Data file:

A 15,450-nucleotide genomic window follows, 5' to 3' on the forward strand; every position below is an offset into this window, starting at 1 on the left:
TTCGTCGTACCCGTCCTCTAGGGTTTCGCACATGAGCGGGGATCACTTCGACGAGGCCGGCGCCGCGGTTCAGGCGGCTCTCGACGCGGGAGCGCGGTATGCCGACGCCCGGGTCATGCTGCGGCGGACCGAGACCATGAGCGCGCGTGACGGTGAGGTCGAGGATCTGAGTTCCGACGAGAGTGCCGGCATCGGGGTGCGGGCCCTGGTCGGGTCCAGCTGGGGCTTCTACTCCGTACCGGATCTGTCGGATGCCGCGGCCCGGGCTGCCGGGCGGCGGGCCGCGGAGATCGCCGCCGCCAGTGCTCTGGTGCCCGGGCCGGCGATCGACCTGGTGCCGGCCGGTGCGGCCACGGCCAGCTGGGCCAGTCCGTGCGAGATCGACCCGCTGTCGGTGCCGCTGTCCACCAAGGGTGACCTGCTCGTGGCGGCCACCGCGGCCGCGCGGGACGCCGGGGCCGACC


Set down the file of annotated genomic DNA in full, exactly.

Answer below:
A 15,450-nucleotide genomic window follows, 5' to 3' on the forward strand; every position below is an offset into this window, starting at 1 on the left:
TTCGTCGTACCCGTCCTCTAGGGTTTCGCACATGAGCGGGGATCACTTCGACGAGGCCGGCGCCGCGGTTCAGGCGGCTCTCGACGCGGGAGCGCGGTATGCCGACGCCCGGGTCATGCTGCGGCGGACCGAGACCATGAGCGCGCGTGACGGTGAGGTCGAGGATCTGAGTTCCGACGAGAGTGCCGGCATCGGGGTGCGGGCCCTGGTCGGGTCCAGCTGGGGCTTCTACTCCGTACCGGATCTGTCGGATGCCGCGGCCCGGGCTGCCGGGCGGCGGGCCGCGGAGATCGCCGCCGCCAGTGCTCTGGTGCCCGGGCCGGCGATCGACCTGGTGCCGGCCGGTGCGGCCACGGCCAGCTGGGCCAGTCCGTGCGAGATCGACCCGCTGTCGGTGCCGCTGTCCACCAAGGGTGACCTGCTCGTGGCGGCCACCGCGGCCGCGCGGGACGCCGGGGCCGACC